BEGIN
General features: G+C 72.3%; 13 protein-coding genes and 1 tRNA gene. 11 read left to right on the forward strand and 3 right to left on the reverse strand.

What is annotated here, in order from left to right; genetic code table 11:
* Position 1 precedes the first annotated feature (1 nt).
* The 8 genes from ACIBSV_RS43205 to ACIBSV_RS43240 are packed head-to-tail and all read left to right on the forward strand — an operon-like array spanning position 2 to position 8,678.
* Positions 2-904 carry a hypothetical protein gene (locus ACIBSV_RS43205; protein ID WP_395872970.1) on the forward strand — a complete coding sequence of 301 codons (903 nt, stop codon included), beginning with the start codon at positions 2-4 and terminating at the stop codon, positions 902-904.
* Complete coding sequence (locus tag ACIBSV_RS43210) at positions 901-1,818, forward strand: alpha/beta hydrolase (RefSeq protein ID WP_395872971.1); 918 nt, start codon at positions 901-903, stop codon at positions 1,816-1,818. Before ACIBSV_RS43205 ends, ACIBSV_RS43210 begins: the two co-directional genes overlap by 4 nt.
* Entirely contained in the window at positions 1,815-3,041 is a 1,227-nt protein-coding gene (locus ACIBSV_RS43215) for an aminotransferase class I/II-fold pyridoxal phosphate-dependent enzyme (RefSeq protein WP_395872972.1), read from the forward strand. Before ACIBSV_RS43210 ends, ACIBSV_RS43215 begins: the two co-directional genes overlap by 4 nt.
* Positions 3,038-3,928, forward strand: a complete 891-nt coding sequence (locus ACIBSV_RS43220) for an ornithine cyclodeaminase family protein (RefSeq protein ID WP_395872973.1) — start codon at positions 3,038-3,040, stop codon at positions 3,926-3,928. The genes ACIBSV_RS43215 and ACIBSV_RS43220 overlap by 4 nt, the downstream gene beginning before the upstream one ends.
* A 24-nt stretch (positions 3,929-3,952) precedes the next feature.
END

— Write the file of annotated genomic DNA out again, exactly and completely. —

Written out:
General features: G+C 72.3%; 13 protein-coding genes and 1 tRNA gene. 11 read left to right on the forward strand and 3 right to left on the reverse strand.

What is annotated here, in order from left to right; genetic code table 11:
* Position 1 precedes the first annotated feature (1 nt).
* The 8 genes from ACIBSV_RS43205 to ACIBSV_RS43240 are packed head-to-tail and all read left to right on the forward strand — an operon-like array spanning position 2 to position 8,678.
* Positions 2-904 carry a hypothetical protein gene (locus ACIBSV_RS43205; protein ID WP_395872970.1) on the forward strand — a complete coding sequence of 301 codons (903 nt, stop codon included), beginning with the start codon at positions 2-4 and terminating at the stop codon, positions 902-904.
* Complete coding sequence (locus tag ACIBSV_RS43210) at positions 901-1,818, forward strand: alpha/beta hydrolase (RefSeq protein ID WP_395872971.1); 918 nt, start codon at positions 901-903, stop codon at positions 1,816-1,818. Before ACIBSV_RS43205 ends, ACIBSV_RS43210 begins: the two co-directional genes overlap by 4 nt.
* Entirely contained in the window at positions 1,815-3,041 is a 1,227-nt protein-coding gene (locus ACIBSV_RS43215) for an aminotransferase class I/II-fold pyridoxal phosphate-dependent enzyme (RefSeq protein WP_395872972.1), read from the forward strand. Before ACIBSV_RS43210 ends, ACIBSV_RS43215 begins: the two co-directional genes overlap by 4 nt.
* Positions 3,038-3,928, forward strand: a complete 891-nt coding sequence (locus ACIBSV_RS43220) for an ornithine cyclodeaminase family protein (RefSeq protein ID WP_395872973.1) — start codon at positions 3,038-3,040, stop codon at positions 3,926-3,928. The genes ACIBSV_RS43215 and ACIBSV_RS43220 overlap by 4 nt, the downstream gene beginning before the upstream one ends.
* A 24-nt stretch (positions 3,929-3,952) precedes the next feature.